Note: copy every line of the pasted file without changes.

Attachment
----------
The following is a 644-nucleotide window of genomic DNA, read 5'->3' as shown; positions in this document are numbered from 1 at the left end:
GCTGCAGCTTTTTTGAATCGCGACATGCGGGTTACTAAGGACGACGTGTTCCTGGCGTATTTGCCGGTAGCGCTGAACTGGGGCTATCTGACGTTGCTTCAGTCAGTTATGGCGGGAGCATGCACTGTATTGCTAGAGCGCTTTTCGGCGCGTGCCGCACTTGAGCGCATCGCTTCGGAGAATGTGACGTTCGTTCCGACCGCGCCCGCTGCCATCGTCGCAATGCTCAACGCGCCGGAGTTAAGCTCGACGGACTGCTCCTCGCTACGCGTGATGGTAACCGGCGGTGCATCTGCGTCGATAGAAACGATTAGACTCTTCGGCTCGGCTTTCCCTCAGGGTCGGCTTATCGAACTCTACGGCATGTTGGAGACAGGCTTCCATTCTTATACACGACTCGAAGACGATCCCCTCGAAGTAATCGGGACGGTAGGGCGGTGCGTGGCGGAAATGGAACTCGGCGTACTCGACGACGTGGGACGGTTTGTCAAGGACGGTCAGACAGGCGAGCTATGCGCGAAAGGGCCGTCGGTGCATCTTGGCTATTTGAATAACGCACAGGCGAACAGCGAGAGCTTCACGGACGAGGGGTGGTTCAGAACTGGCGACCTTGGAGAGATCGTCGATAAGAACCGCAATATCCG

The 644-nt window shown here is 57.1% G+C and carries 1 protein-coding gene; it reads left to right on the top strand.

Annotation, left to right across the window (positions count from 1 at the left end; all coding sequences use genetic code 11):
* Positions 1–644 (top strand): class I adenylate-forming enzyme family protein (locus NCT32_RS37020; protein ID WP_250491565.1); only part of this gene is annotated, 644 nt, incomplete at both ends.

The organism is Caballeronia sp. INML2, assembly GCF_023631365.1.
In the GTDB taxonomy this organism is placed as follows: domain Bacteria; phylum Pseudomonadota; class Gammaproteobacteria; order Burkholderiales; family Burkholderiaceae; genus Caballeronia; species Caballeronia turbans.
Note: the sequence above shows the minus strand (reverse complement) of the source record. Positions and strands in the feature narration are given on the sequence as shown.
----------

The following is a 644-nucleotide window of genomic DNA, read 5'->3' as shown; positions in this document are numbered from 1 at the left end:
GCTGCAGCTTTTTTGAATCGCGACATGCGGGTTACTAAGGACGACGTGTTCCTGGCGTATTTGCCGGTAGCGCTGAACTGGGGCTATCTGACGTTGCTTCAGTCAGTTATGGCGGGAGCATGCACTGTATTGCTAGAGCGCTTTTCGGCGCGTGCCGCACTTGAGCGCATCGCTTCGGAGAATGTGACGTTCGTTCCGACCGCGCCCGCTGCCATCGTCGCAATGCTCAACGCGCCGGAGTTAAGCTCGACGGACTGCTCCTCGCTACGCGTGATGGTAACCGGCGGTGCATCTGCGTCGATAGAAACGATTAGACTCTTCGGCTCGGCTTTCCCTCAGGGTCGGCTTATCGAACTCTACGGCATGTTGGAGACAGGCTTCCATTCTTATACACGACTCGAAGACGATCCCCTCGAAGTAATCGGGACGGTAGGGCGGTGCGTGGCGGAAATGGAACTCGGCGTACTCGACGACGTGGGACGGTTTGTCAAGGACGGTCAGACAGGCGAGCTATGCGCGAAAGGGCCGTCGGTGCATCTTGGCTATTTGAATAACGCACAGGCGAACAGCGAGAGCTTCACGGACGAGGGGTGGTTCAGAACTGGCGACCTTGGAGAGATCGTCGATAAGAACCGCAATATCCG

The 644-nt window shown here is 57.1% G+C and carries 1 protein-coding gene; it reads left to right on the top strand.

Annotation, left to right across the window (positions count from 1 at the left end; all coding sequences use genetic code 11):
* Positions 1–644 (top strand): class I adenylate-forming enzyme family protein (locus NCT32_RS37020; protein ID WP_250491565.1); only part of this gene is annotated, 644 nt, incomplete at both ends.

The organism is Caballeronia sp. INML2, assembly GCF_023631365.1.
In the GTDB taxonomy this organism is placed as follows: domain Bacteria; phylum Pseudomonadota; class Gammaproteobacteria; order Burkholderiales; family Burkholderiaceae; genus Caballeronia; species Caballeronia turbans.
Note: the sequence above shows the minus strand (reverse complement) of the source record. Positions and strands in the feature narration are given on the sequence as shown.